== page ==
While primarily connected to the Jewish celebration of the Passover, the choice of bread and wine has even more symbolism.
At the Last Supper Jesus instituted the Eucharist, using the elements of bread and wine in the context of the Passover meal.
While they were eating, Jesus took bread, said the blessing, broke it, and giving it to his disciples said, “Take and eat; this is my body.” Then he took a cup, gave thanks, and gave it to them, saying, “Drink from it, all of you, for this is my blood of the covenant, which will be shed on behalf of many for the forgiveness of sins. (Matthew 26:26-28)
The Catechism of the Catholic Church explains, “This [Jesus] did in order to perpetuate the sacrifice of the cross throughout the ages until he should come again, and so to entrust to his beloved Spouse, the Church, a memorial of his death and resurrection: a sacrament of love, a sign of unity, a bond of charity, a Paschal banquet ‘in which Christ is consumed, the mind is filled with grace, and a pledge of future glory is given to us‘” (CCC 1323).
However, the question is often asked, “Why bread and wine? Couldn’t Jesus have used something else?”
It is true, Jesus, being God, could have established his enduring presence in the Church through anything in his creation. He could have used other types of food, such as lettuce, figs, apricots or even meat.
Yet, God chose bread and wine.
The primary reason why God chose bread and wine was connected to his previous revelations in the Old Testament and how he was preparing his people for this moment in history.
In the Old Covenant bread and wine were offered in sacrifice among the first fruits of the earth as a sign of grateful acknowledgment to the Creator. But they also received a new significance in the context of the Exodus: the unleavened bread that Israel eats every year at Passover commemorates the haste of the departure that liberated them from Egypt; the remembrance of the manna in the desert will always recall to Israel that it lives by the bread of the Word of God; their daily bread is the fruit of the promised land, the pledge of God’s faithfulness to his promises. The “cup of blessing” at the end of the Jewish Passover meal adds to the festive joy of wine an eschatological dimension: the messianic expectation of the rebuilding of Jerusalem. When Jesus instituted the Eucharist, he gave a new and definitive meaning to the blessing of the bread and the cup. (CCC 1334)
God always knew he would use bread and wine, so he began preparing the people of Israel for this revelations gradually over time. The Old Testament is full of symbolic precursors, making Jesus’ actions at the Last Supper a very fitting fulfillment of what had already taken place.
Besides the connections to various events in salvation history, God likely used bread and wine because of its rich symbolism in how they are made.
For example, St. Augustine in his sermon Ad infantes, de Sacramentis lays out the symbolism of the manufacturing of bread and how it expresses the “communion” we are called to celebrate.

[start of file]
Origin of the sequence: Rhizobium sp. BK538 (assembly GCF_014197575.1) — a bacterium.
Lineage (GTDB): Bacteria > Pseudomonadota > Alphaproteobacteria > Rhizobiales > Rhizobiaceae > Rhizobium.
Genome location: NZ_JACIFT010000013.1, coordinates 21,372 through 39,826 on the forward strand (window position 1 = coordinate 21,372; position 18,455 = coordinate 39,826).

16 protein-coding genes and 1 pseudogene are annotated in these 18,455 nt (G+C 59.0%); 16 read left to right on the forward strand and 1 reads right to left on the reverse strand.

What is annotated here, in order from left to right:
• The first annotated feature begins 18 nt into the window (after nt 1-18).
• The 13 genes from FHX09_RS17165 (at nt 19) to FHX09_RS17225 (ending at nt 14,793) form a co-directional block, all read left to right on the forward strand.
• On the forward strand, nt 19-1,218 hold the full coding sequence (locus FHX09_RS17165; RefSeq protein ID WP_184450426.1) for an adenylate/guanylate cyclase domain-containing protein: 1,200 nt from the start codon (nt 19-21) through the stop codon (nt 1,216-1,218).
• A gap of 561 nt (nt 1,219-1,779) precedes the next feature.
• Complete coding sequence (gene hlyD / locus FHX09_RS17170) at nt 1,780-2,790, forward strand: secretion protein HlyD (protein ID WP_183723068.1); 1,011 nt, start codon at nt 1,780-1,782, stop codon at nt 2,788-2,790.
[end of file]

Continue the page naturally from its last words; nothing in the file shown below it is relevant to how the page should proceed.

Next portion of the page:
In this loaf of bread you are given clearly to understand how much you should love unity. I mean, was that loaf made from one grain? Weren’t there many grains of wheat? But before they came into the loaf they were all separate; they were joined together by means of water after a certain amount of pounding and crushing. Unless wheat is ground, after all, and moistened with water, it can’t possibly get into this shape which is called bread. In the same way you too were being ground and pounded, as it were, by the humiliation of fasting and the sacrament of exorcism. Then came baptism, and you were, in a manner of speaking, moistened with water in order to be shaped into bread. But it’s not yet bread without fire to bake it. So what does fire represent? That’s the chrism, the anointing. Oil, the fire-feeder, you see, is the sacrament of the Holy Spirit … You see, he breathes into us the charity which should set us on fire for God, and have us think lightly of the world, and burn up our straw, and purge and refine our hearts like gold. So the Holy Spirit comes, fire after water, and you are baked into the bread which is the body of Christ. And that’s how unity is signified.
This is confirmed in St. Paul’s letter to the Corinthians, “Because the loaf of bread is one, we, though many, are one body, for we all partake of the one loaf” (1 Corinthians 10:17).
Bread has also been a staple food in various cultures around the world, something universal that everyone can understand.
Wine has a similar symbolism, again stressing the way it is manufactured. St. Augustine summarizes the symbolism in another sermon.
But just as one loaf is made from single grains collected together and somehow mixed in with each other into dough, so in the same way the body of Christ is made one by the harmony of charity. And what grains are for the body of Christ, grapes are for his blood; because wine too comes out from the press, and what was separated one by one in many grapes flows together into a unity, and becomes wine. Thus both in the bread and in the cup there is the mystery, the sacrament, of unity. (Sermon 229A)
This is only a small sample of the symbolism found in bread and wine that the Catholic Church has been able to reflect on for many centuries.